The Tragic Death of Roberto Clemente Changed Baseball Forever
Roberto Clemente didn’t live to see his 39th birthday. But in his nearly four decades on Earth, he built a reputation as one of the hardest working and most caring professional athletes of all time. For almost 20 years, he served as the face of the Pittsburgh Pirates. But on New Year’s Eve 1972, the world lost not only a legendary baseball player but an even better human being.
Roberto Clemente’s legendary Pirates career
Before the “five-tool player” tag got thrown around frivolously, Roberto Clemente embodied it. The Puerto Rican native took his talents to America and developed into one of the best players in baseball history.
As a rookie, Clemente didn’t put up terrific numbers. However, he certainly proved he belonged on the big stage despite being just 20 years old. It took him a few years to truly come into his own. And once Clemente adjusted to major league pitchers, he took off.
In his age-25 season, the versatile outfielder earned his first All-Star appearance after hitting .314 with 16 home runs and 94 RBI. That kicked off a string of eight consecutive All-Star selections. In fact, Clemente earned a spot on the coveted team in every season from 1960-1972 other than 1968.
A four-time batting champion, the Pirates outfielder didn’t boast tremendous power numbers. However, Clemente’s ability to hit for contact, combined with his defensive magic from right field, made him one of the top players in the game.
During his illustrious 18-year MLB career, Roberto Clemente won two World Series rings. He also took home the 1966 NL MVP award. Sadly, though, the 12-time Gold Glove winner never got a chance to walk away from the game on his own accord.
Clemente tragically died in a plane crash
Roberto Clemente grew into an international icon. He utilized that platform to give back and make the world a better place. Renowned for his charity work, Clemente’s desire to help Latin American and Caribbean countries ultimately cost him his life.
On New Year’s Eve 1972, the 38-year-old MLB star embarked on a plane ride to deliver supplies to help earthquake victims in Nicaragua. What should have been a positive story turned into a tragic one.
The New York Times reported that the four-engined DC-7 plane Clemente boarded crashed just moments after taking off from San Juan International Airport. The Coast Guard found the wreckage the next day. They failed to find any survivors.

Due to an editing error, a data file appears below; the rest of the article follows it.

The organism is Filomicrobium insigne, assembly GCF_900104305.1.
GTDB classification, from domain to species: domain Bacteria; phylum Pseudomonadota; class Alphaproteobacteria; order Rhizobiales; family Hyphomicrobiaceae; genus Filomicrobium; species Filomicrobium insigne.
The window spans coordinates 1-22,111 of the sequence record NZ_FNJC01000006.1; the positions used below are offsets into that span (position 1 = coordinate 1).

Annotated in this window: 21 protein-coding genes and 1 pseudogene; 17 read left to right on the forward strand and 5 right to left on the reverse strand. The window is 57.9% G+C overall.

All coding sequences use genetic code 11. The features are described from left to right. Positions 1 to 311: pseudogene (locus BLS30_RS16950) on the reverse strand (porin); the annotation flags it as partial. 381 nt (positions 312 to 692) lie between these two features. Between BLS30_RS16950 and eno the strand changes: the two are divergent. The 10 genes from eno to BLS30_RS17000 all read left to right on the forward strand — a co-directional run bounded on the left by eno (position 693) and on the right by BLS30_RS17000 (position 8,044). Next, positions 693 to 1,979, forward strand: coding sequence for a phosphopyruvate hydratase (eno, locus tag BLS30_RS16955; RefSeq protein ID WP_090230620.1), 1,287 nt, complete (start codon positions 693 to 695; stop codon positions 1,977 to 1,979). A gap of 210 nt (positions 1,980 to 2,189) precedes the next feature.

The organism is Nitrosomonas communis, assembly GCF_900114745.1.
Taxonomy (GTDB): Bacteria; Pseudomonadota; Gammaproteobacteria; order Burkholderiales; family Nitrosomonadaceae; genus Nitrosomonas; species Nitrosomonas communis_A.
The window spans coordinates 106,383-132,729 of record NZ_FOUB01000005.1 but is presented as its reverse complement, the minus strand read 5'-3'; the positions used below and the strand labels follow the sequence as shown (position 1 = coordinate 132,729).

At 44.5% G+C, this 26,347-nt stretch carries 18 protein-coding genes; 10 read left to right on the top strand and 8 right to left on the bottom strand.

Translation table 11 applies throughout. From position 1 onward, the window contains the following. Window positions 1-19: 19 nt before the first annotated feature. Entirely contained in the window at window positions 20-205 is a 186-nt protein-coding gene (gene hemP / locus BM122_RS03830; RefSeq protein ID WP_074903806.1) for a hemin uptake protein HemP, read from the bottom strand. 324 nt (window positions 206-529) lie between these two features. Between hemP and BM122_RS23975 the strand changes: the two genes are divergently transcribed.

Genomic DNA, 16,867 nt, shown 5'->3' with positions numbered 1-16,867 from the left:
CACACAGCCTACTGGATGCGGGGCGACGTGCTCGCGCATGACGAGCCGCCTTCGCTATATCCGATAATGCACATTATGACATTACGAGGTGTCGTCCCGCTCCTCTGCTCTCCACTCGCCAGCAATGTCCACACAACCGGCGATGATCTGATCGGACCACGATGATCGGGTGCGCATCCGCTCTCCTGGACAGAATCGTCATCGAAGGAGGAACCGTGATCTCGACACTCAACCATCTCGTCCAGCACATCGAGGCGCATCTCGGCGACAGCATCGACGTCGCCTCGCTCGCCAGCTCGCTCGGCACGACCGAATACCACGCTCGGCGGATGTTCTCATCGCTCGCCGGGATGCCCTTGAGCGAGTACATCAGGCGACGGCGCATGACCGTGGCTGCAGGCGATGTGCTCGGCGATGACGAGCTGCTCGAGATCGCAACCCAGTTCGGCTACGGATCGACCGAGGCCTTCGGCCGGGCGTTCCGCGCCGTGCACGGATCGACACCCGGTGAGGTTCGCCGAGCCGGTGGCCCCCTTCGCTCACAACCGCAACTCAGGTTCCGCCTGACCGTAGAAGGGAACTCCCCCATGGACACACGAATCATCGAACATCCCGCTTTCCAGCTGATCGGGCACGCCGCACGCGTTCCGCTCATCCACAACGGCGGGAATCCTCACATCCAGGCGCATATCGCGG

Clemente’s wife, Vera, had actually expressed concern about the plane before her husband boarded. The plane needed a ton of repair work and ultimately shouldn’t have been airborne. Still, that didn’t stop Clemente from attempting to make the trip to Nicaragua.
“We, sent a ship loaded with supplies during the week,” said a member of the earthquake relief committee. “One of the reasons Roberto went on the plane was to get there before the ship arrived to see the supplies were distributed properly.”
Baseball changed forever after his sudden passing
Roberto Clemente’s tragic death shocked not only the baseball community but the world at large. A truly inspiring figure, he made a tremendous impact away from the diamond. Clemente’s selflessness and overall impact on baseball changed the game forever.
Just months after he died, the Baseball Writers’ Association of America held a special election for the Baseball Hall of Fame. Typically, players must wait five years to gain eligibility for election. However, that stipulation got waived and Clemente earned 92.7 percent of the votes to gain enshrinement.
In addition, MLB changed the name of the Commissioner’s Award to the Roberto Clemente Award. It is given out to the player who “best exemplifies the game of baseball, sportsmanship, community involvement and the individual’s contribution to his team.”
A number of famous MLB stars have earned the coveted award. Kirby Puckett took home the honor in 1996. Three years later, Hall of Famer Tony Gwynn became the latest recipient of the Roberto Clemente Award. Other winners include Derek Jeter, Albert Pujols, and David Ortiz.